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ITIL Comprehensive Guide

Most enterprises and their service providers find ... Read More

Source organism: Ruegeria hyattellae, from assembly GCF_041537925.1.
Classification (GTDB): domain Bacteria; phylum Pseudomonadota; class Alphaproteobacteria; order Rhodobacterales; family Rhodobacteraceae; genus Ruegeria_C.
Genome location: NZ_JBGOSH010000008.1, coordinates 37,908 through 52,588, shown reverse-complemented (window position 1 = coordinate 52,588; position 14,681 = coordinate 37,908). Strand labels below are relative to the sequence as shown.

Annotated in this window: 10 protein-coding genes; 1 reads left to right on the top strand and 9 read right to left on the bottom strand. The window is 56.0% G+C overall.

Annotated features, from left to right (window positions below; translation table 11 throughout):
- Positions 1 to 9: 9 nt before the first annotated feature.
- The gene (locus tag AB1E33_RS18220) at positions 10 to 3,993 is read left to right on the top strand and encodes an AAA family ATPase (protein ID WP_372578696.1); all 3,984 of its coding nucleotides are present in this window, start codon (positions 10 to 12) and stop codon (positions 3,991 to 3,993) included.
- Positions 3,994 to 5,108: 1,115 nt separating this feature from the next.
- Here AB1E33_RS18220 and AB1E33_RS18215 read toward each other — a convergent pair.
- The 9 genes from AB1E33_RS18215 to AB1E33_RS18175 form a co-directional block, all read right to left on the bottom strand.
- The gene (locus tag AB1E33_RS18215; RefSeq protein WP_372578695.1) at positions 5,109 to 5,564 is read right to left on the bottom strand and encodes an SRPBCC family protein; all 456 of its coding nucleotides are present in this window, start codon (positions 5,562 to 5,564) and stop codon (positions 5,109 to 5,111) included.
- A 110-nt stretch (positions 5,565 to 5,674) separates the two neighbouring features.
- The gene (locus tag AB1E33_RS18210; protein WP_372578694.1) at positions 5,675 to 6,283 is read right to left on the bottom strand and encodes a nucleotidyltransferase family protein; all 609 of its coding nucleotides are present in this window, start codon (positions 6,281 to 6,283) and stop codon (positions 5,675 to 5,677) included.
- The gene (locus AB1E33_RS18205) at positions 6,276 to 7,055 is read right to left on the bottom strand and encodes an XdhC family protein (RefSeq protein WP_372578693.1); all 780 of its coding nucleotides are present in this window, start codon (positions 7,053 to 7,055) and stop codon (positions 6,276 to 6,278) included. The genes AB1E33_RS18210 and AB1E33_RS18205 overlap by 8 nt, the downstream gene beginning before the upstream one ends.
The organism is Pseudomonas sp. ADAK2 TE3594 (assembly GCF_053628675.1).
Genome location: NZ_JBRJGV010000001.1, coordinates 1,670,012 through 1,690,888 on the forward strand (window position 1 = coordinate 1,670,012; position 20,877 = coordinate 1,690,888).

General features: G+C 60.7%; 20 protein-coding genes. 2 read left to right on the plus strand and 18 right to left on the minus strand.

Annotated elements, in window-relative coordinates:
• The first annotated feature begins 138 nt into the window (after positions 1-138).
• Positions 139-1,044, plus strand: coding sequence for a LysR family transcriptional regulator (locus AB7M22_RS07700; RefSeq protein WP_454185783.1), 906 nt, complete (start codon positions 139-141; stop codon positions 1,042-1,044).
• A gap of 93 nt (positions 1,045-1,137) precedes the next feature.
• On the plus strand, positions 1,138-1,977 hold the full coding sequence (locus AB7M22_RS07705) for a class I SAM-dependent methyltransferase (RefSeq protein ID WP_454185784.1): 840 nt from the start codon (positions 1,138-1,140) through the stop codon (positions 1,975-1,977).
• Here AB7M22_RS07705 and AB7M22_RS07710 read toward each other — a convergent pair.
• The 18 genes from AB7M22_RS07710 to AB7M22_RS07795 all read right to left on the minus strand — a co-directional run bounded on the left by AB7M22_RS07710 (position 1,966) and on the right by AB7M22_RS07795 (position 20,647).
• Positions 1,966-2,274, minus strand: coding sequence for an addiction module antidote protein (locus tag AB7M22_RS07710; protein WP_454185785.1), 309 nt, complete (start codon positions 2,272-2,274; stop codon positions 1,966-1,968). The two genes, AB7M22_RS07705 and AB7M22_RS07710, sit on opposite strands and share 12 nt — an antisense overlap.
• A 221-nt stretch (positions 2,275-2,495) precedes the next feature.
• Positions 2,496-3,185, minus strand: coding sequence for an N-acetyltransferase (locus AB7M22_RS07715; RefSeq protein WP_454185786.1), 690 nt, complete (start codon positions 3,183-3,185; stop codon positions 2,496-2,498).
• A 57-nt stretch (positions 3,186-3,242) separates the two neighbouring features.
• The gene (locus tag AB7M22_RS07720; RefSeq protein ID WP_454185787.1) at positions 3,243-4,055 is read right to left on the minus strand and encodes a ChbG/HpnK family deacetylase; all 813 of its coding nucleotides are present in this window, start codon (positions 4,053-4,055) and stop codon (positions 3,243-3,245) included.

A Journey Towards Earning a Leading Safe® 4.6 Certification